One-of-a-kind program aims to become national model

MINNEAPOLIS, Minn. (December 2010) — Numerous mentoring programs around the country regularly match businesses with kids. The varied programs are critically important and often show positive results. But few, if any, of these initiatives involve the head of the company in a year-long effort to broaden the horizons of at-risk students through the world of business. In an ambitious effort to prepare vulnerable children for rewarding careers in the future, Risen Christ School (RCS), a 325-student, K-8 grade school located in the Powderhorn Park area of Minneapolis, has created an innovative program, Imagine the Possibilities.

One-of-a-kind program aims to become national model

MINNEAPOLIS, Minn. (December 2010) — Numerous mentoring programs around the country regularly match businesses with kids. The varied programs are critically important and often show positive results. But few, if any, of these initiatives involve the head of the company in a year-long effort to broaden the horizons of at-risk students through the world of business. In an ambitious effort to prepare vulnerable children for rewarding careers in the future, Risen Christ School (RCS), a 325-student, K-8 grade school located in the Powderhorn Park area of Minneapolis, has created an innovative program, Imagine the Possibilities.

More than 90 percent of RCS's students come from families who are living either at or below the poverty line. Many of these students will become first-generation high school graduates.  Because these students have limited contact with the world of business, the school believes they would benefit from personal interactions with business leaders. Imagine the Possibilities program will pair the top executives from over a dozen companies with 8th-grade students. The business leaders/mentors would expressly design a project related to their field to be presented over the course of the school year to their group of students. 

 

Yvonne Cheung Ho, president and CEO of Metropolitan Economic Development Association (MEDA), is taking the project one step further. "I simply want my lesson plan to include other Twin Cities corporate executives and entrepreneurs of color in an interactive series of sessions with students," she said. "By showcasing successful entrepreneurs of color, I want the students to 'imagine the possibilities' these business men and women now have because of their hard work and success."

 

Cheung Ho has already scheduled three events for the students, introducing them to the entrepreneurs of color and allowing them to ask questions, and learn about the challenges and possibilities of entrepreneurship and business. 

 

  • The first event held last month, featured a dialogue with Tony Williamson, a successful African American entrepreneur who started an IT consulting company with his wife in 1995.  The company currently has revenues of US$35 million.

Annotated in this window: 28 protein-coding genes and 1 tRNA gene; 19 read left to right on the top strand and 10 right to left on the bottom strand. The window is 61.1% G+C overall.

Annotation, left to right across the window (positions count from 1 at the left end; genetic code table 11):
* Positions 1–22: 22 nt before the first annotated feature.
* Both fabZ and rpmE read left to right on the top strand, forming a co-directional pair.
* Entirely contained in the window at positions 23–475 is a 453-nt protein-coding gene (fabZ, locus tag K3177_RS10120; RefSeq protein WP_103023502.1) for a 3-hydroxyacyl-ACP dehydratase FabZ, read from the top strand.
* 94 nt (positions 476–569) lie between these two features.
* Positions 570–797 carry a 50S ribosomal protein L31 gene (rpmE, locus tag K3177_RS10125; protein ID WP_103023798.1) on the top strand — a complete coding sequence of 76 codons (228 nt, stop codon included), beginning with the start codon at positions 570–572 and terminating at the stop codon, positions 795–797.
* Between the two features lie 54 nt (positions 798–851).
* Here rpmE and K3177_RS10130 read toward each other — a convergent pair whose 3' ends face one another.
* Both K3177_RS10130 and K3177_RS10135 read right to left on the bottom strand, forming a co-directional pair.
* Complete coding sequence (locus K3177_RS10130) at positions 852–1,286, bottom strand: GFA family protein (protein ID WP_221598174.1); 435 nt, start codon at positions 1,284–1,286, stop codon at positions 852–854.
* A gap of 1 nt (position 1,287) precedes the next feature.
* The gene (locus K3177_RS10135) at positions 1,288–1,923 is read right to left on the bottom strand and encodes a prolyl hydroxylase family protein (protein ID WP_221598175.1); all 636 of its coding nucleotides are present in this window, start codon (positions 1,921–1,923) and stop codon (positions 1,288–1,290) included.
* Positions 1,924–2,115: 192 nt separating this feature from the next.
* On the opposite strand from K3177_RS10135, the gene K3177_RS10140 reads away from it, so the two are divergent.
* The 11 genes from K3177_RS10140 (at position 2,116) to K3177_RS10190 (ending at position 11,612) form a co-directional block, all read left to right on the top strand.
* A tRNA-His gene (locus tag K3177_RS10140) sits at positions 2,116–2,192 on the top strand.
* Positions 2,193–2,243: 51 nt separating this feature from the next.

• The second event will include a presentation on January 7, 2011 by Cathy Cruz Gooch, a third generation Mexican American woman, whose family owns Catallia Mexican Foods, a tortilla manufacturing company. 
  • The third event is a luncheon on February 10, 2011 hosted by Ken Powell, chairman and CEO of General Mills. At this event, students can interact with Powell as well as MEDA clients, who are entrepreneurs of color. 

Student participation can include field trips to the business, focus group research and other ideas to help youth understand the importance of their education in preparation for future careers. Funded in part by an inner-city education grant from the GHR Foundation, RCS's (www.risenchristschool.org) Imagine the Possibilities will result in a myriad of benefits to both students and their mentors.

 

"The approach is both innovative and creative. Because the students are the focus of the campaign, they will bring back to the classroom insights and knowledge that will also influence, inform and enlighten other students," said Fran Rusciano Murnane, RCS's director of advancement and program manager. "Imagine the Possibilities will allow us to expand our academic capital and give our students a broader educational experience."

 

About MEDA

Metropolitan Economic Development Association (MEDA) is a nonprofit organization that provides training, financing, consulting and other assistance to minority-owned and minority-managed companies. MEDA (www.MEDA.net) works to narrow the gap between majority and minority entrepreneurs with its business development programs. The organization's services help invigorate minority communities, local and national economies and help create great business leaders in Minnesota.

 

 

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